Can India leverage data to conquer cancer?
A recent announcement by the Joe Biden administration to boost science funding has been widely noticed, including in India. The National Institutes of Health (NIH), the largest biomedical funder globally, is one of the biggest beneficiaries of the announcement with a planned budget of a whopping $51 billion that dwarfs the scale of any biomedical science-related funding elsewhere.
The announcement, welcomed by the scientific community, includes the formation of a quasi-independent entity called the Advanced Research Projects Agency-Health (ARPA-H) with a planned $6.5 billion investment. The idea is to make innovation in treating deadly diseases such as cancer by funding out-of-the-box transformational ideas with little or no administrative processes and peer review.
What consequences does it have for India, and can India compete?
I am going to argue that India can, and will. While doing this, I acknowledge that much of India’s promise lies on paper, and we need to act fast to realise our true potential. Let us start with the basics.
Comparing science funding between the United States (US) and India is a non-starter. India’s gross expenditure on research and development (R&D) is roughly ₹1.25 lakh crore or less than $20 billion, and accounts for 0.65% of its Gross Domestic Product. This covers all the fields and is less than 40% of the proposed budget of the US NIH that looks at health alone.
Out of the total R&D expenditure in India, nearly 70% is in the private sector, and space and defence. To be more specific, the total budget of the government’s three flagship departments (science and technology, biotechnology, and scientific and industrial research) is around ₹14,700 crore or approximately $2 billion for 2021-22. Altogether, it is 25 times less than what NIH plans to spend in the coming year.
Going by the numbers alone, it does not look good for India. However, numbers only tell part of the story, as I shall describe with one example, in developing innovative solutions to conquer cancer.
Cancer is primarily a genetic disease, and the vast majority of the cases in India are preventable as these are linked to a single risk factor — tobacco. Therefore, grassroots awareness drives and educational programmes, along with aggressive regulation on selling and distributing tobacco products, will bring the cases down significantly. However, implementing any solution in a democratic, large, and heterogeneous county like India is complex. Even after rigorous implementation, thousands of cases will need better diagnosis, prognosis, and treatment.
Let us suppose India can turn cancer from a medical problem to a data problem at the discovery stage. In that case, it can leverage the power of information and data science to conquer cancer. This is not to suggest lessening the efforts on the clinical management and treatment of the disease, but to leverage data by pushing a large chunk of India’s public exchequer’s funding towards detecting cancer early rather than treating patients with late-stage disease.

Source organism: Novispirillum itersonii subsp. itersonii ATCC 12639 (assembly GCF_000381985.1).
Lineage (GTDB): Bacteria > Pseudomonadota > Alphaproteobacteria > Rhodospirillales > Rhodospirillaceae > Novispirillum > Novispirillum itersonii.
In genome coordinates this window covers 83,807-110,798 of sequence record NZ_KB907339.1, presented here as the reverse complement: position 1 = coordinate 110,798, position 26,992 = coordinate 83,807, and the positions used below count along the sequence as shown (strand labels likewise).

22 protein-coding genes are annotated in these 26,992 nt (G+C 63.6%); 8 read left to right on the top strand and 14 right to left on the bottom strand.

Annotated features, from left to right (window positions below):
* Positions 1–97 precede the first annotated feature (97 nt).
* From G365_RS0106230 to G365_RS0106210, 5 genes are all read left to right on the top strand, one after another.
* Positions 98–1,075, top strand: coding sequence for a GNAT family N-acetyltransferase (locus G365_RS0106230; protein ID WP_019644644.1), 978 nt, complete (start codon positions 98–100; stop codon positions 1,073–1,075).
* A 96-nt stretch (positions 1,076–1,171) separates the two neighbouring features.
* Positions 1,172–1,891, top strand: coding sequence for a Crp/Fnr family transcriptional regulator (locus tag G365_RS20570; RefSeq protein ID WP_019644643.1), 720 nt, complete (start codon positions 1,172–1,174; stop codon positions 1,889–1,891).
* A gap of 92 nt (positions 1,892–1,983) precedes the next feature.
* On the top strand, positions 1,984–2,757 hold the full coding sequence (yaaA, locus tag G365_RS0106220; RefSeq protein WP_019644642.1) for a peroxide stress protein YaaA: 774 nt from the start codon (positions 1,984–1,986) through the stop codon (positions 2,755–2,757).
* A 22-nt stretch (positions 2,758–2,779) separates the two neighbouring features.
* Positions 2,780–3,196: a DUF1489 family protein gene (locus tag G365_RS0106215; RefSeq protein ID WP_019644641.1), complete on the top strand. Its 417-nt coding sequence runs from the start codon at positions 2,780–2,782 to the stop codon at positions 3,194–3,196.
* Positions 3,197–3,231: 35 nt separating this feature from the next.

How can India achieve this? We can do that by sequencing 15,000 to 20,000 tumour tissues representing the top five cancers in India. Large cancer genomics projects are designed to understand the genetic make-up of individual patient’s cancer tissues by cataloguing all genetic changes and, therefore, help us identify the disease early by using those as markers.
Once the genome sequence information is available, it will push the challenge from the experimental clinical labs to data science labs. The petabytes of data generated from such large genome sequencing experiments, along with well-annotated clinical information and longitudinal follow-up data, will make India compete in the space of genomic data science more effectively. India’s information technology and data science strength will help crunch this data to identify markers for early diagnosis and treatment follow-up. This will aid precision medicine at district-level hospitals for the early detection of cancer.
A couple of years ago, no one could think of using RT-PCR instruments in hospitals in small towns and at the district level. Covid-19 changed that. Similarly, suppose we can push the burden of early detection to district-level hospitals. The burden on specialised tertiary cancer hospitals can then be reduced and they can focus on cases requiring expert advice from clinical cancer specialists.
Large genome-sequencing projects in developed economies, like the US, have been expensive. The largest share of the money in these projects is spent on expensive chemicals, instruments and salaries for expert scientific manpower. India needs to do what it did with mobile telephones by leapfrogging from 2G to 4G and bypassing, largely, the 3G network. Similarly, developing inexpensive sequencing instruments and producing reagents indigenously will push the pricing of whole-genome sequencing from nearly a lakh per sample pair to ₹5,000-10,000.
Add this to India’s strength of a large number of well-characterised and annotated cancer tissue samples, and exceptional clinical and scientific professionals hungry to solve pressing issues. India can not only compete, but also surpass developing economies in detecting and curing diseases such as cancer. In the game of skills and scale, India will win, but we need to start today for that to happen.
Binay Panda is a genome scientist and professor, Biotechnology and Systems Medicine, Jawaharlal Nehru University, New Delhi.
The views expressed are personal
Please sign in to continue reading
- Get access to exclusive articles, newsletters, alerts and recommendations
- Read, share and save articles of enduring value